Over the years, I have become attuned to the land. Morning walks with my dog are my meditation. Watching the flowers, meadows and woodlands transform from season to season is captivating. Each large tree has a distinct personality and when one of them falls in a big storm it is a loss to the forest, yet a gain for the land — what excellent compost for the next generations. The lake and the creeks rise and fall, the meadows turn green and golden and then green again and the cannabis plants sprout and mature into lovely young ladies. What spectacular entertainment!
In recent times, while we have been undergoing the trials and tribulations of coming into legality and creating a cannabis brand, those morning walks have become even more precious. When we first moved here, there was absolutely no connection with the outside world. It was more difficult to find us here than in India! While we still have no cell phone service, there is a satellite dish now on the property. The world has landed in our laps. That means more and more time working and less time being with nature around me.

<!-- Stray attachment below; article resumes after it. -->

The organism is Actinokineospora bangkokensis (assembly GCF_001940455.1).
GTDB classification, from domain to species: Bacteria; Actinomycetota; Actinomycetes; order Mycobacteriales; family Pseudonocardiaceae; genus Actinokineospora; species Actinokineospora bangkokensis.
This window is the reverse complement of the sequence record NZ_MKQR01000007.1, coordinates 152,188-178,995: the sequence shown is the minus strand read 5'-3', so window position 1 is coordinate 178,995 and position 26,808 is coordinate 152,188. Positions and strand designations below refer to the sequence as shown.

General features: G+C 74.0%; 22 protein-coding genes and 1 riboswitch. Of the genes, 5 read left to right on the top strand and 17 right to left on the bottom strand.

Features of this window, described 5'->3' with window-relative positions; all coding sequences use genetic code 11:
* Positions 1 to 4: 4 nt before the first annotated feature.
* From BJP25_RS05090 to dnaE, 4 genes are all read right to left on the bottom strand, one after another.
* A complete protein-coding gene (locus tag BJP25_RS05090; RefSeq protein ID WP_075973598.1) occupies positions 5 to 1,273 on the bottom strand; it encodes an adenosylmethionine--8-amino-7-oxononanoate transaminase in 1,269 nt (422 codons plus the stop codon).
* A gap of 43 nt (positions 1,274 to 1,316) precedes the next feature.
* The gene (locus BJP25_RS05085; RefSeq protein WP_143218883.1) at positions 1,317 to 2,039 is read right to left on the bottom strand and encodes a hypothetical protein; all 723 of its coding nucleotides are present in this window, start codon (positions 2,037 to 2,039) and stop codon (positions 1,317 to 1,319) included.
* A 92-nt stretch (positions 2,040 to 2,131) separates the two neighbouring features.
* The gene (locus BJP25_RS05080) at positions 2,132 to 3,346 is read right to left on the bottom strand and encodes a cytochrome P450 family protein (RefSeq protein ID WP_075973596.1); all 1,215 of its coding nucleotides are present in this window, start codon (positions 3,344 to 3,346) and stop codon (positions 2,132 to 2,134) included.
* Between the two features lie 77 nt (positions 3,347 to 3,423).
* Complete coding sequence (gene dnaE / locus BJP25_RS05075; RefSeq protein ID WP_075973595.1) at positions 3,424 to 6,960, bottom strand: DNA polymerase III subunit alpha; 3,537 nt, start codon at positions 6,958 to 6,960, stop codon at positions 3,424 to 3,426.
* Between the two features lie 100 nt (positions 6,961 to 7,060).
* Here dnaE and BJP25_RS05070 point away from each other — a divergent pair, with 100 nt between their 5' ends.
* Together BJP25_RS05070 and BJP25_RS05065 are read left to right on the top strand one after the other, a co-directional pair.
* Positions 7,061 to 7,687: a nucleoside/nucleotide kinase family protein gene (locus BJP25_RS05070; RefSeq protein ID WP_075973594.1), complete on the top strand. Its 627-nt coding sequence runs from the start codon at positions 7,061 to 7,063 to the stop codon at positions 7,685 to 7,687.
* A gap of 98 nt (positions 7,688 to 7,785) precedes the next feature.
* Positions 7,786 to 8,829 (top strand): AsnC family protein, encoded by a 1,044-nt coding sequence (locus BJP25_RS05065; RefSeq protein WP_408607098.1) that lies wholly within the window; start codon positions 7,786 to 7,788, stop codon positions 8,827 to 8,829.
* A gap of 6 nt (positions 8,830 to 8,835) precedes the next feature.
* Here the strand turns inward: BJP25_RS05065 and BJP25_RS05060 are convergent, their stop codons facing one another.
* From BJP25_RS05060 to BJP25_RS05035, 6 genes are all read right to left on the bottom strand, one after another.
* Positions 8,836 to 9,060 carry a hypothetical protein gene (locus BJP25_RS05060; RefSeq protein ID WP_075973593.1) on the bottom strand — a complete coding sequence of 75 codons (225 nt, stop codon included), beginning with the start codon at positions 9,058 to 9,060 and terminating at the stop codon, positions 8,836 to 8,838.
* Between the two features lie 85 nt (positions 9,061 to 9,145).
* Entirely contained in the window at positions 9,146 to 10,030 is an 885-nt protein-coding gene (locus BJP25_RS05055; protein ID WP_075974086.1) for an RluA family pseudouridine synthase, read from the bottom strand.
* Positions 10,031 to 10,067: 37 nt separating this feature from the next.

One main reason to move here was to get off the grid. A solar power system was one of the first things we installed and saying goodbye to PG&E felt fantastic. The land already had a beautiful fresh spring, which Swami developed into a better system to deliver delicious water to the cabin. Prolific forests surrounding us provide years of wood for the winter fires. Other than the propane to fuel the cooking stove and water heater, and occasional gasoline when we need generator back-up, we try to use as little petroleum as possible. A grey water system has helped us save many gallons of precious water during the drought years and dry summer months.